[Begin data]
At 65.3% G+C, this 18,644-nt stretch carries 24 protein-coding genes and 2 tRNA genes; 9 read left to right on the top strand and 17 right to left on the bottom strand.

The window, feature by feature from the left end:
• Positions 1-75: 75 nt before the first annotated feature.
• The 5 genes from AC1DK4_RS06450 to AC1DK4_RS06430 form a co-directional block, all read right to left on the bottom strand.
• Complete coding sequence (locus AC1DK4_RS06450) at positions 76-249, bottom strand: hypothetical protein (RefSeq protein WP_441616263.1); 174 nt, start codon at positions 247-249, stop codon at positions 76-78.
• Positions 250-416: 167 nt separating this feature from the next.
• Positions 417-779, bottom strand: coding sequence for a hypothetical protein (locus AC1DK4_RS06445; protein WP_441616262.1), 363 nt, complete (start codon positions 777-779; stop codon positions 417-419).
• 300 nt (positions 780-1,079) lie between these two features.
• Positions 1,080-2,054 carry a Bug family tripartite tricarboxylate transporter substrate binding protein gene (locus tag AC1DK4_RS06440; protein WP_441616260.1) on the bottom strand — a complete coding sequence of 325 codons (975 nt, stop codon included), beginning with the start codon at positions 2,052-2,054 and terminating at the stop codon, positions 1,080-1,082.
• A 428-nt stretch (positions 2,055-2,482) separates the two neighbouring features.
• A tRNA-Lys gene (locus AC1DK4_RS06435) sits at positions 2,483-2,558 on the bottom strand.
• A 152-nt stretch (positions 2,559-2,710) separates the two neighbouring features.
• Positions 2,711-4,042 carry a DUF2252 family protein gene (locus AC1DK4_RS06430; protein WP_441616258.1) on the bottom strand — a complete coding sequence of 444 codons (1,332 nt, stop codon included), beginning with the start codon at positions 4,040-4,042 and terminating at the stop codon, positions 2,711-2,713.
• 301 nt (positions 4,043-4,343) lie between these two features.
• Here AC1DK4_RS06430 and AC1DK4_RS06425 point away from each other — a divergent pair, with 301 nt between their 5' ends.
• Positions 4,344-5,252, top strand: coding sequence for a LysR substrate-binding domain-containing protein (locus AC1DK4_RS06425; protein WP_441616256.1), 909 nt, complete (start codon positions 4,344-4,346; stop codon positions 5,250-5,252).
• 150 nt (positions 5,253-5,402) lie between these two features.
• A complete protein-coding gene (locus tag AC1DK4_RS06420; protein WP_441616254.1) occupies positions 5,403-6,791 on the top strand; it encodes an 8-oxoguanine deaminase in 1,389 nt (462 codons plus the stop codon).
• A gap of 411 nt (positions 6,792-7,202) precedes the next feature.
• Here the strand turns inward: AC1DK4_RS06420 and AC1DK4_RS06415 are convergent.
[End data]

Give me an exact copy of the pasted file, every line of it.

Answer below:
At 65.3% G+C, this 18,644-nt stretch carries 24 protein-coding genes and 2 tRNA genes; 9 read left to right on the top strand and 17 right to left on the bottom strand.

The window, feature by feature from the left end:
• Positions 1-75: 75 nt before the first annotated feature.
• The 5 genes from AC1DK4_RS06450 to AC1DK4_RS06430 form a co-directional block, all read right to left on the bottom strand.
• Complete coding sequence (locus AC1DK4_RS06450) at positions 76-249, bottom strand: hypothetical protein (RefSeq protein WP_441616263.1); 174 nt, start codon at positions 247-249, stop codon at positions 76-78.
• Positions 250-416: 167 nt separating this feature from the next.
• Positions 417-779, bottom strand: coding sequence for a hypothetical protein (locus AC1DK4_RS06445; protein WP_441616262.1), 363 nt, complete (start codon positions 777-779; stop codon positions 417-419).
• 300 nt (positions 780-1,079) lie between these two features.
• Positions 1,080-2,054 carry a Bug family tripartite tricarboxylate transporter substrate binding protein gene (locus tag AC1DK4_RS06440; protein WP_441616260.1) on the bottom strand — a complete coding sequence of 325 codons (975 nt, stop codon included), beginning with the start codon at positions 2,052-2,054 and terminating at the stop codon, positions 1,080-1,082.
• A 428-nt stretch (positions 2,055-2,482) separates the two neighbouring features.
• A tRNA-Lys gene (locus AC1DK4_RS06435) sits at positions 2,483-2,558 on the bottom strand.
• A 152-nt stretch (positions 2,559-2,710) separates the two neighbouring features.
• Positions 2,711-4,042 carry a DUF2252 family protein gene (locus AC1DK4_RS06430; protein WP_441616258.1) on the bottom strand — a complete coding sequence of 444 codons (1,332 nt, stop codon included), beginning with the start codon at positions 4,040-4,042 and terminating at the stop codon, positions 2,711-2,713.
• 301 nt (positions 4,043-4,343) lie between these two features.
• Here AC1DK4_RS06430 and AC1DK4_RS06425 point away from each other — a divergent pair, with 301 nt between their 5' ends.
• Positions 4,344-5,252, top strand: coding sequence for a LysR substrate-binding domain-containing protein (locus AC1DK4_RS06425; protein WP_441616256.1), 909 nt, complete (start codon positions 4,344-4,346; stop codon positions 5,250-5,252).
• 150 nt (positions 5,253-5,402) lie between these two features.
• A complete protein-coding gene (locus tag AC1DK4_RS06420; protein WP_441616254.1) occupies positions 5,403-6,791 on the top strand; it encodes an 8-oxoguanine deaminase in 1,389 nt (462 codons plus the stop codon).
• A gap of 411 nt (positions 6,792-7,202) precedes the next feature.
• Here the strand turns inward: AC1DK4_RS06420 and AC1DK4_RS06415 are convergent.